James A. Conrad

Scientists Who Wrote a Novel But Who Never Had a Literature Degree

If you can be described by one of the following terms:  amateur scientist,  basement scientist,  citizen scientist,  do-it-yourself scientist (DIY scientist),  garage scientist,  hobby scientist,  non-degreed scientist,  self-educated scientist,  self-taught scientist,  or student scientist  and someone with an apparent air of authority tells you that your claim or input should not be taken seriously because you have no "credentials" in science; that is, you do not have an academic degree in a field of science issued by a college or university, here is a page of research to help you provide a defensive response. The scientists named below ventured into the field of fictional novel writing, yet none of them has a university degree in literature. See also the note at bottom.

Poul Anderson . . . (1926 – 2001), American-born; received a Bachelor of Arts degree in physics from the University of Minnesota before becoming an award-winning writer in the sci-fi, fantasty, and historical genres.

Gregory Benford . . . (1941 – ), American-born physicst, astrophysicist; award-winning sci-fi author.

David Brin . . . (1950 – ), American-born astrophysicist; award-winning sci-fi author. Wrote the post-apocalyptic sci-fi novel The Postman, made into a 1997 Hollywood movie starring Kevin Costner.

John Cramer . . . (1934 – ), American-born nuclear physicist, physics professor; sci-fi author.

Robert L. Forward . . . (1932 – 2002), American-born physicist; sci-fi author.

Sir Fred Hoyle . . . (1915 – 2001), British-born astronomer and physicist; coined the term "Big Bang"; sci-fi author. Co-created and co-wrote a 1961 sci-fi TV series in the United Kingdom, A for Andromeda, starring Julie Christie, later made into a 2006 film.

Alexander Ilichevsky . . . (1970 – ), Azerbaijani-born theoretical physicist; novelist and writer in various genres.

Vladimir Nabokov . . . (1899 – 1977), Russian-born entomologist (insect researcher), lepidopterist (butterfly researcher), butterfly evolutionary theorist, curator of lepidoptera at the Museum of Comparative Zoology at Harvard University; author in various genres. Wrote the novel Lolita, made into Hollywood movies in 1962 and 1997.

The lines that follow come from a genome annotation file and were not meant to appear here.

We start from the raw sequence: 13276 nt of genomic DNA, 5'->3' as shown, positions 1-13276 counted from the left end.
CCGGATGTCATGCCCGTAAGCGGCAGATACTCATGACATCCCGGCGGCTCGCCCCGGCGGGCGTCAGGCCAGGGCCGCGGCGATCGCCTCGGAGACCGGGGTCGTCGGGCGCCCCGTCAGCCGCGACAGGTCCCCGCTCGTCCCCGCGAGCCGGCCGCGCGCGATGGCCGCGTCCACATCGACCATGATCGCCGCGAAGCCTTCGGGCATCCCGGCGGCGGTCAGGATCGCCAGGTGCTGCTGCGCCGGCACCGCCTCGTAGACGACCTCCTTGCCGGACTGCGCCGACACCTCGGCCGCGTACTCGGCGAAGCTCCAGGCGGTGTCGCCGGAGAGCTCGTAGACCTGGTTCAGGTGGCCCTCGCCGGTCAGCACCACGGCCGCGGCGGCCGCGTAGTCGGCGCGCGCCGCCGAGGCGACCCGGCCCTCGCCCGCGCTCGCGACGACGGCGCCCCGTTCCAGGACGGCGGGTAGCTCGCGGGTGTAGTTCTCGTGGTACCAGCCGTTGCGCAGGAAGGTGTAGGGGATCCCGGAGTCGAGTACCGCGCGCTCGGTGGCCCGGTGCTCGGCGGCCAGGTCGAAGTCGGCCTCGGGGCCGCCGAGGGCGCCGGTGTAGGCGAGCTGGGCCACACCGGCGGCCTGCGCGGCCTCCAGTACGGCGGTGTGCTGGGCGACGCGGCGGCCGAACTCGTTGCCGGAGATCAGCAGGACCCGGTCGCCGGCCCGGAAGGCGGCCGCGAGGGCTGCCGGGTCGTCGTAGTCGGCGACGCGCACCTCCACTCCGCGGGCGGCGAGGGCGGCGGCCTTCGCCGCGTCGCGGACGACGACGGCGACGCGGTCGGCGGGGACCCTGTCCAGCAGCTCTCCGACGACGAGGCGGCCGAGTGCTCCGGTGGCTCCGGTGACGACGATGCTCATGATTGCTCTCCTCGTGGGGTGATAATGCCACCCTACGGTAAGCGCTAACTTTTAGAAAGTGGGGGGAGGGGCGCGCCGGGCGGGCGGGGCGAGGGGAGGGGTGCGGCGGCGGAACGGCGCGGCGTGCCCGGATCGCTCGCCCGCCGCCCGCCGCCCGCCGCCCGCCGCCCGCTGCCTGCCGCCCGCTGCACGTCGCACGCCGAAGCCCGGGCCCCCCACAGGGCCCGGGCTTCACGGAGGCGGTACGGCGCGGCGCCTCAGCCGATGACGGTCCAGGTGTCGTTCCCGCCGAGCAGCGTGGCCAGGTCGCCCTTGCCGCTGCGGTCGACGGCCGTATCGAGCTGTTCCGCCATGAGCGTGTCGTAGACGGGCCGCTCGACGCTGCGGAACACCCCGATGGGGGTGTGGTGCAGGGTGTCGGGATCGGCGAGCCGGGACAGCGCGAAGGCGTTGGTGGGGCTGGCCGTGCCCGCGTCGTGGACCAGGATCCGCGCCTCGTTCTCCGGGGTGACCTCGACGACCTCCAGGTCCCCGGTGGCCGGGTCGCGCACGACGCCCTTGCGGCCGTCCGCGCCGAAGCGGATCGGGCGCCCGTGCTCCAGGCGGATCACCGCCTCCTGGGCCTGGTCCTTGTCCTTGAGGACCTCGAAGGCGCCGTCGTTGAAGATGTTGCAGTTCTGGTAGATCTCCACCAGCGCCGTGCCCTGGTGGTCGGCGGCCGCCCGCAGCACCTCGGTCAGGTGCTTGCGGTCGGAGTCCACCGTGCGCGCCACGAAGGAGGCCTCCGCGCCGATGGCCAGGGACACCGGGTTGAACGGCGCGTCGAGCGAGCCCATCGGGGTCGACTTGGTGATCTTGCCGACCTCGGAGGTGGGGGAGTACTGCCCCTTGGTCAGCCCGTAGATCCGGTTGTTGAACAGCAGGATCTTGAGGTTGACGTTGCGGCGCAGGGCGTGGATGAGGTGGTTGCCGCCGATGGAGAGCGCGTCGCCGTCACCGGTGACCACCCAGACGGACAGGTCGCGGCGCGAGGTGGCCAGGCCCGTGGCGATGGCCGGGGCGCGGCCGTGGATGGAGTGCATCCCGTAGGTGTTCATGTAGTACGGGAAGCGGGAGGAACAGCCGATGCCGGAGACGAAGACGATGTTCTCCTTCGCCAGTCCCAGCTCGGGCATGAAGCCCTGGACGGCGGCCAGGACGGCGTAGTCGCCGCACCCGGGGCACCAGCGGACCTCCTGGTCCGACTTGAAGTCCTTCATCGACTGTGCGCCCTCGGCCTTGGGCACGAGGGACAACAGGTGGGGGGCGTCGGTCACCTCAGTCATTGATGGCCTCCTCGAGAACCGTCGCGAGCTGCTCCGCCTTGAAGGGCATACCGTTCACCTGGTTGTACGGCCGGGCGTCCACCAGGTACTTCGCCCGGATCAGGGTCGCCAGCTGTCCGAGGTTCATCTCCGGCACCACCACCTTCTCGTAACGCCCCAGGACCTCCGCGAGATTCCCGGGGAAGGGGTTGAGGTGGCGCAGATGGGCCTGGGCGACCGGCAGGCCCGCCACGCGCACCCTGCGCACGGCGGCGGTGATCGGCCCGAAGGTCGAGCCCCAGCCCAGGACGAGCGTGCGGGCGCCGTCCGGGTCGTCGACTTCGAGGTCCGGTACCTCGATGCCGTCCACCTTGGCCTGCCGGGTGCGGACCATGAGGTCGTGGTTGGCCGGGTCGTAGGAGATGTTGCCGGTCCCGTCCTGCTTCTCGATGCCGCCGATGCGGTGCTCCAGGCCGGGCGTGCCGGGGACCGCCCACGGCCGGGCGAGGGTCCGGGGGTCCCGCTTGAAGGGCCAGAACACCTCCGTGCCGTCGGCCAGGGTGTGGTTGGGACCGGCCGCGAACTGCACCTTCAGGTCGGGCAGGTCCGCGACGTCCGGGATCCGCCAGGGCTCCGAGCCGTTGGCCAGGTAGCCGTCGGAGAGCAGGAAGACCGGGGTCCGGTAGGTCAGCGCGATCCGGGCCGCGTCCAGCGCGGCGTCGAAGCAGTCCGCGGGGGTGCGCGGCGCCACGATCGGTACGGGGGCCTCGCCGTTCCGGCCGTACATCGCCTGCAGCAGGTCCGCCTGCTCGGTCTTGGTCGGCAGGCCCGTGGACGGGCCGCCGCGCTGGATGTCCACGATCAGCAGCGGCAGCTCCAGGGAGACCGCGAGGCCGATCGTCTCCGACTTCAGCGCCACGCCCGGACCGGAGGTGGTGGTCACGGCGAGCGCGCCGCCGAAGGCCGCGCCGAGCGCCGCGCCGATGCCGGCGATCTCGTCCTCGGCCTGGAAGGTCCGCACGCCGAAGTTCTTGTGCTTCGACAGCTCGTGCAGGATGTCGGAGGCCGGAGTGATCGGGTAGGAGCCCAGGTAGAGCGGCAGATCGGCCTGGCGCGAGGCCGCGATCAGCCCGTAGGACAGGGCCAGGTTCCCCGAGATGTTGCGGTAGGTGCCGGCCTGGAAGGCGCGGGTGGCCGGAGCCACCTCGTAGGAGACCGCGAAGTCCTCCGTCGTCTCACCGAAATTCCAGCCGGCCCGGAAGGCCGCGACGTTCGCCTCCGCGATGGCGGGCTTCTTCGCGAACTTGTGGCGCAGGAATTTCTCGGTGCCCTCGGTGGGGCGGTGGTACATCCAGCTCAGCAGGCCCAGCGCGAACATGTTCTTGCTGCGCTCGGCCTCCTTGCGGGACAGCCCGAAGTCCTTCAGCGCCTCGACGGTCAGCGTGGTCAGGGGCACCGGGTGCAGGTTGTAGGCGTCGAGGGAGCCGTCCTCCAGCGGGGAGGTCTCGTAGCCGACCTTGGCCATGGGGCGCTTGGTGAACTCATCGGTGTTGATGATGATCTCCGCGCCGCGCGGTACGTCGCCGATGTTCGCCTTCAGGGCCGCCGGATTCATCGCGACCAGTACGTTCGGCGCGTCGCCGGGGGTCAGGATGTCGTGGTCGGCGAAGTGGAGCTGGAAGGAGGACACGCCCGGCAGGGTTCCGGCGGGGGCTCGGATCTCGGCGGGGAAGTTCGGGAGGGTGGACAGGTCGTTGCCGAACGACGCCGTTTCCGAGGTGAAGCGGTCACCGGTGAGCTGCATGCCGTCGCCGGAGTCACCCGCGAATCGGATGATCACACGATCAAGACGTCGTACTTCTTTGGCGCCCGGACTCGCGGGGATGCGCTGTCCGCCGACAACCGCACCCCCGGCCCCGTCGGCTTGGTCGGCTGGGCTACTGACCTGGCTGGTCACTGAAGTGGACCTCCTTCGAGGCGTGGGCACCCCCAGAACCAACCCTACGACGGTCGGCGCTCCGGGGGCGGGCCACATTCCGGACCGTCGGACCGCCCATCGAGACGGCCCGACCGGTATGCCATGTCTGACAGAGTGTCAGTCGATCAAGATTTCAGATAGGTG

Carl Sagan . . . (1934 – 1996), American-born astronomer, astrophysicist, astrobiologist, cosmologist; co-founder of The Planetary Society; co-founder of the Committee for Scientific Investigation of Claims of the Paranormal (CSICOP, now known as the Committee for Skeptical Inquiry); award-winning sci-fi author. Wrote only one novel, Contact, originally written by Sagan as a screenplay, then converted into a novel and subsequently made into a 1997 Hollywood sci-fi movie starring Jodie Foster and Matthew McConaughey.

Ekaterina Sedia . . . (1970 – ), Russian-born plant ecologist, botany and plant ecology professor; fantasy genre author.

Sir Charles Percy Snow (C.P. Snow) . . . (1905 – 1980), British-born physicist, chemist. His detective-style novel series Strangers and Brothers was made into a 1984 TV series in the United Kingdom.

Henry David Thoreau . . . (1817 – 1862), American-born naturalist; author in various genres, but not science fiction.

Ian Tregillis . . . (1973 – ), American-born physicist; author in the fantasy, sci-fi, and alternative history genres.

Jack Weyland . . . (1940 – ), American-born physicist, professor of physics; author in various genres. Wrote the novel Charly, made into a 2002 Hollywood movie.

Timothy Zahn . . . (1951 – ), American-born; received a Bachelor of Arts degree in Physics from the University of Michigan, Master of Science degree in Physics from the University of Illinois; award-winning sci-fi author, including authorized Star Wars novels.

Janusz Zajdel . . . (1938 – 1985), Polish-born physicist; award-winning sci-fi author.


Note: Of course, you do not need an academic degree in literature as a requirement to write and publish a book-length fictional story and call yourself a novelist. The point is that you also do not need an academic degree in a field of science in order to do scientific research and call yourself a scientist, which is the general term and means you follow an accepted set of practices called the scientific method. You are just not a "degreed scientist."

You may get into trouble, however, if you choose to get more specific and call yourself a physicist, biologist, chemist, astronomer, etc., without also adding "amateur," "self-taught," "non-degreed," or the like because the default assumption is that you have academic credentials to back up your claim.

This list was researched and complied by author James A. Conrad and first published on this web page. If you see it copied elsewhere, this is likely the source from where it originated, if no credit is given. Additions and updates are welcome.

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